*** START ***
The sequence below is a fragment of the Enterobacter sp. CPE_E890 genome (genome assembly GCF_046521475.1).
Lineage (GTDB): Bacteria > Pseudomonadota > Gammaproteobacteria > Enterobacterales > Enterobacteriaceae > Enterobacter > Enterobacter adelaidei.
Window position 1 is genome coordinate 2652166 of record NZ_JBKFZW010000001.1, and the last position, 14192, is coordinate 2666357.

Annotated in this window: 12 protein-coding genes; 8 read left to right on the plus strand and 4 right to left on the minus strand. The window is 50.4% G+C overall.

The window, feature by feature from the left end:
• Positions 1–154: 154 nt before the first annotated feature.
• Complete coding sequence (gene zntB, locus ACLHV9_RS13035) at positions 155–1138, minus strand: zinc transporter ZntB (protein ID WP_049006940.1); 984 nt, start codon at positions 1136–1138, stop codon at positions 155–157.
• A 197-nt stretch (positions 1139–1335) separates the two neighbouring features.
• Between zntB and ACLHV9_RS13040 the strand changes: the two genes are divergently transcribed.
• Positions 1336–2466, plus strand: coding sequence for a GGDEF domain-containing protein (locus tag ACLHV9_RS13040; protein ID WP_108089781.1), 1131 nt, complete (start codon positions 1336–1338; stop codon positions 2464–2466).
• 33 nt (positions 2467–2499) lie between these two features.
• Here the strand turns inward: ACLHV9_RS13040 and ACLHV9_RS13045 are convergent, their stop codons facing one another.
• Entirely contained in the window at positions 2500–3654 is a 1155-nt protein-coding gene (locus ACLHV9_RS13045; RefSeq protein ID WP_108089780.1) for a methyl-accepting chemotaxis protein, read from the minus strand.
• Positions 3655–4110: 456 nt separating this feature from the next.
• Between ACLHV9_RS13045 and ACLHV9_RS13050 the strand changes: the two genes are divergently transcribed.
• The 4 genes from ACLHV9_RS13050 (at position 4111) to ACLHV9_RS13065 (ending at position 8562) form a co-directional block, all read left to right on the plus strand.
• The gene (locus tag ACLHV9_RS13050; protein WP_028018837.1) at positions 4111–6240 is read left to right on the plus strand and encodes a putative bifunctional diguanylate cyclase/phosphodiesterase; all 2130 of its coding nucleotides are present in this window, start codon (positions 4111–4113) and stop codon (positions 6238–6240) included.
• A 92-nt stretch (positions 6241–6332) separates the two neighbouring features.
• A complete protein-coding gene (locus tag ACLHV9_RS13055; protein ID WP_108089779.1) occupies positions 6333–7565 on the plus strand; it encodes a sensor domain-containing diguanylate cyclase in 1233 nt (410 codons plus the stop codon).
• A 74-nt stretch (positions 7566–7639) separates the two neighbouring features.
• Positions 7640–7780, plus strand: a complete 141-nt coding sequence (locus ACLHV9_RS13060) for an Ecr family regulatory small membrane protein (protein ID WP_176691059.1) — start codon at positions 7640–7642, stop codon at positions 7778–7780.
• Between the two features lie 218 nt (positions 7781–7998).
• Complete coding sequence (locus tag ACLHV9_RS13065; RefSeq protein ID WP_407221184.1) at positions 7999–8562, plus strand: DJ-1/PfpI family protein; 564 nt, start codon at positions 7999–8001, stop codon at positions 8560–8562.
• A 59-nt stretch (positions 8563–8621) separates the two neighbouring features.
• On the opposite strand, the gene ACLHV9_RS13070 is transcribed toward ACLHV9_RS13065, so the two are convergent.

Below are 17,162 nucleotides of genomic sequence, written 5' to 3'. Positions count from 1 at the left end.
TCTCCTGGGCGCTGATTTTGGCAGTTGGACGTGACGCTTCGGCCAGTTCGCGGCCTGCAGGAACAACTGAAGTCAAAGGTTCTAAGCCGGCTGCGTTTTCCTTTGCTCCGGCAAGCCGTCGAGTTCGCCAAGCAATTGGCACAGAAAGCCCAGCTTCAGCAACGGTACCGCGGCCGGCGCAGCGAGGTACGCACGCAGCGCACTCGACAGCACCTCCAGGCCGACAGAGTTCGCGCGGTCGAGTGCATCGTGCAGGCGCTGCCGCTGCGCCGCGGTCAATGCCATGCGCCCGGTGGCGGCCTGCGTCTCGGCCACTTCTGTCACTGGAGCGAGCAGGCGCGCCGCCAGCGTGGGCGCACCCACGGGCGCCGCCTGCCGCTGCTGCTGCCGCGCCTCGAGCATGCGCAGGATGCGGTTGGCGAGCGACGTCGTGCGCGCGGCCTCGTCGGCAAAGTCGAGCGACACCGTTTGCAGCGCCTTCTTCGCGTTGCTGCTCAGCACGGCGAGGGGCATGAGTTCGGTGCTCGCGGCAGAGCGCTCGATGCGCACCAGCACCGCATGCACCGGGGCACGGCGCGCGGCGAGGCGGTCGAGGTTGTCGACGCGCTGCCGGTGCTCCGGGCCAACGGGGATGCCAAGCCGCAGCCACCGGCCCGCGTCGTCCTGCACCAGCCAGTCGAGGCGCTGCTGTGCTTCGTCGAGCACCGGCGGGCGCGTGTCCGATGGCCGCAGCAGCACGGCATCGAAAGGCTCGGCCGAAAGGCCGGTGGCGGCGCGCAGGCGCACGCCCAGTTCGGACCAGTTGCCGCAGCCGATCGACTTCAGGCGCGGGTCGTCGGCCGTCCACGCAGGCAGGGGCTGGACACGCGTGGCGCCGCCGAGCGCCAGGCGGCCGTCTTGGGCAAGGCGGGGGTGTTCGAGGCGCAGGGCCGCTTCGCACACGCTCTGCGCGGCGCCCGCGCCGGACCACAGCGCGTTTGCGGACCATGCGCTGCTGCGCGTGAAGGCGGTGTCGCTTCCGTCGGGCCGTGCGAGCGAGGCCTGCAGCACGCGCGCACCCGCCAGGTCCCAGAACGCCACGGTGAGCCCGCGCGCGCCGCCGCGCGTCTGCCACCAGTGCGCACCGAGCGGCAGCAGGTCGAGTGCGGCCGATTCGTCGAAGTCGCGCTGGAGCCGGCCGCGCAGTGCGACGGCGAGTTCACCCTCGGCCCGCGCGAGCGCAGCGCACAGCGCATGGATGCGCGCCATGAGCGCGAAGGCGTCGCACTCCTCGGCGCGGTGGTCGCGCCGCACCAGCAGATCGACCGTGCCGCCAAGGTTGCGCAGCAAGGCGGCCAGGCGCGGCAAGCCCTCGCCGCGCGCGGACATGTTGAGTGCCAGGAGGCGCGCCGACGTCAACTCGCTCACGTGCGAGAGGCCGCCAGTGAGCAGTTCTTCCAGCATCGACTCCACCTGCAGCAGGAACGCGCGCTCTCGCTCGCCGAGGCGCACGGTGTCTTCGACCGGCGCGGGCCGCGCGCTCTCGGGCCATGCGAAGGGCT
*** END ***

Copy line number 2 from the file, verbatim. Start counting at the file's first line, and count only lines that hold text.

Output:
Lineage (GTDB): Bacteria > Pseudomonadota > Gammaproteobacteria > Enterobacterales > Enterobacteriaceae > Enterobacter > Enterobacter adelaidei.